History of medicine: The Strange Costumes of the Plague Doctors Who Treated 17th Century Victims of the Bubonic Plague

I rarely cover the history of medicine here, but it is fascinating to read the account here. They dressed the plague doctors up like this:

Which is to say the costume wasn’t entirely useless. “The ankle-length gown and herb-filled beak… would also have offered some protection against germs,” especially since its herbs were sometimes lit on fire and allowed to smolder, sending billowing smoke from the plague doctor’s face. (The satirical engraving above from 1700 mocks this practice.)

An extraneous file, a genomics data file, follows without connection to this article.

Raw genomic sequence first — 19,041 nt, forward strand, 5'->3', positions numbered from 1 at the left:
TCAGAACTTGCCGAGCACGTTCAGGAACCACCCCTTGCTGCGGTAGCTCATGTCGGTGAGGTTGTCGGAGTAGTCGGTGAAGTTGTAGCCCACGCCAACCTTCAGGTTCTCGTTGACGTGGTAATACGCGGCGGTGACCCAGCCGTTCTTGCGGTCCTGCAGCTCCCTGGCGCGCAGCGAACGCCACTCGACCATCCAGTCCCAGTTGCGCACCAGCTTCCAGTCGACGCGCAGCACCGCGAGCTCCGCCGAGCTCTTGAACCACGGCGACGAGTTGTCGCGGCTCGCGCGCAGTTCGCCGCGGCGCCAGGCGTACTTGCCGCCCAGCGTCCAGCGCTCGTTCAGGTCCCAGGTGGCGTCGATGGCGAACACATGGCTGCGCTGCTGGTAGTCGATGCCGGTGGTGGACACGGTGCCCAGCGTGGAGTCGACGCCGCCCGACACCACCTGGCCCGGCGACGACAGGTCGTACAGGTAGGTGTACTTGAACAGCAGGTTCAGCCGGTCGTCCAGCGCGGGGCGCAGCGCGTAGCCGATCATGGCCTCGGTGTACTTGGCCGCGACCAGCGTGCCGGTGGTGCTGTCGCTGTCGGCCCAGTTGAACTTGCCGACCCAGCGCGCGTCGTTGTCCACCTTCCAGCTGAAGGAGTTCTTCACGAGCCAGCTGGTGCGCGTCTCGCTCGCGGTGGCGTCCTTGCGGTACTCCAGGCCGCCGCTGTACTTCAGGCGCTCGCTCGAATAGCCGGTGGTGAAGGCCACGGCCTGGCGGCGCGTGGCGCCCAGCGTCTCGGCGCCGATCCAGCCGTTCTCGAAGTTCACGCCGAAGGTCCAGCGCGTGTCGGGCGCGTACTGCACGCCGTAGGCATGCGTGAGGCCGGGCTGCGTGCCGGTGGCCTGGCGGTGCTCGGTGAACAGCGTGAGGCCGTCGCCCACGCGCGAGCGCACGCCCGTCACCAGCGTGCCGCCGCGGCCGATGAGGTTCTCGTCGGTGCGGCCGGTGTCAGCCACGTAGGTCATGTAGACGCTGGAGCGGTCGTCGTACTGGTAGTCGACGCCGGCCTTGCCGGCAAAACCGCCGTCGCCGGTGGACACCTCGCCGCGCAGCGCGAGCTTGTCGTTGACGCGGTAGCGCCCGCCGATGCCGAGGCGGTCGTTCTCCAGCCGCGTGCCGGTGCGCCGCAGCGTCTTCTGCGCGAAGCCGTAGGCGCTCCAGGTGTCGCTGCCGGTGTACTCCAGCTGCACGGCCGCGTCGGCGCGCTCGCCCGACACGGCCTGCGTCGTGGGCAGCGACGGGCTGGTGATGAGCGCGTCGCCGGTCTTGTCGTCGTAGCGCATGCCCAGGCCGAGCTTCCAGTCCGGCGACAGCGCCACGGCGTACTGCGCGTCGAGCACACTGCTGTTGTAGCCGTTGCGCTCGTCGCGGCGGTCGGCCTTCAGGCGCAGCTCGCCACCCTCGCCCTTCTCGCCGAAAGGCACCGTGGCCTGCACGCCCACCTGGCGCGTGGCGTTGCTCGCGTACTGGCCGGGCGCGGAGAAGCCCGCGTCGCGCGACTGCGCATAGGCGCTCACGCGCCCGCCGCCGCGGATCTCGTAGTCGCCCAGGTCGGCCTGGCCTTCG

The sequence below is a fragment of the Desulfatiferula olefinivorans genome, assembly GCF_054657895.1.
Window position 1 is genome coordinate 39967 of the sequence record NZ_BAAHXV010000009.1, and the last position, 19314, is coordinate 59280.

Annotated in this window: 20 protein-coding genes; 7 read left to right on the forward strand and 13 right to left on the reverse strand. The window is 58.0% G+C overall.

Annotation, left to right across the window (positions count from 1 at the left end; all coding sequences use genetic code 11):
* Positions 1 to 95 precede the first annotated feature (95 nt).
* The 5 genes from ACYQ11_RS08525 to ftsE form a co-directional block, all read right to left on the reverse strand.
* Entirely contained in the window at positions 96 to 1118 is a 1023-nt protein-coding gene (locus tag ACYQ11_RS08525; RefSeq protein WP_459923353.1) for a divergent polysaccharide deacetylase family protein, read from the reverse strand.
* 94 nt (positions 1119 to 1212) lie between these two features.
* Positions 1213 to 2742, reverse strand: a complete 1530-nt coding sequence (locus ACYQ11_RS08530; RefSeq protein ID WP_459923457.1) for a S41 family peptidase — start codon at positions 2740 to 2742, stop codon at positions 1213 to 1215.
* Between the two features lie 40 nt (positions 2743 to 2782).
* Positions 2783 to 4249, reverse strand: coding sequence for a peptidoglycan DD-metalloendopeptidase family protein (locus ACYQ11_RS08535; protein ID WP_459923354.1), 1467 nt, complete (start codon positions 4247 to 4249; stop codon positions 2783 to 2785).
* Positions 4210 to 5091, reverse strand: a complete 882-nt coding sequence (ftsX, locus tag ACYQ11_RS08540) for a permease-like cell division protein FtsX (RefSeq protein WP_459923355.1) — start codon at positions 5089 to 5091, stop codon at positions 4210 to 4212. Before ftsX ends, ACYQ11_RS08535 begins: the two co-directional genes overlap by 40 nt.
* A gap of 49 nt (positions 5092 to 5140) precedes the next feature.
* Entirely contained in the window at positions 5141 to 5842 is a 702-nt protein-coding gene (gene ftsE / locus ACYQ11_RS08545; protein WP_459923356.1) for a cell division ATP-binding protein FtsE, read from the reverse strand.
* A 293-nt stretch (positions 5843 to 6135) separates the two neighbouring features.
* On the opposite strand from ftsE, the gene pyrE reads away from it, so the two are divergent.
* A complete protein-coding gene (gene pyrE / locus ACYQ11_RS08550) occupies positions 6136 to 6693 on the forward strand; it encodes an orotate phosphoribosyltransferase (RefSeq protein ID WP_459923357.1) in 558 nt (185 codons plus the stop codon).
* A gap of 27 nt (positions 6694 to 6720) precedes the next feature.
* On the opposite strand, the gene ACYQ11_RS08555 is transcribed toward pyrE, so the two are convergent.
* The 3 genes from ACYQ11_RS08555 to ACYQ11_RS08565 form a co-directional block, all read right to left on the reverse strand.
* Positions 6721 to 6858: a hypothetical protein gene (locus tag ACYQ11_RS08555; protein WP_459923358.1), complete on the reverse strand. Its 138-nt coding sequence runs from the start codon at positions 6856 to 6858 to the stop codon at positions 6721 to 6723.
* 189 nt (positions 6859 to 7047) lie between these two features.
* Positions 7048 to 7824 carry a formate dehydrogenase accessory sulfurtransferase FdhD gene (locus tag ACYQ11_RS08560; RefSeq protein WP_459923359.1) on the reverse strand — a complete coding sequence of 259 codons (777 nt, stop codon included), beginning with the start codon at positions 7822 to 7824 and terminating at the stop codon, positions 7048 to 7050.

“The appearance of one of these human-sized birds on a doorstep could only mean that death was near.”This particular design has been credited to a French doctor, Charles de Lorme, said to have invented it in 1619.

“De Lorme thought the beak shape of the mask would give the air sufficient time to be suffused by the protective herbs before it hit the plague doctors’ nostrils and lungs.” Often mistaken for Medieval or Renaissance garb, the plague doctor costume is, in fact, a modern piece of kit.

The Strange Costumes of the Plague Doctors Who Treated 17th Century Victims of the Bubonic Plague | Open Culture

Here’s another one for a good measure: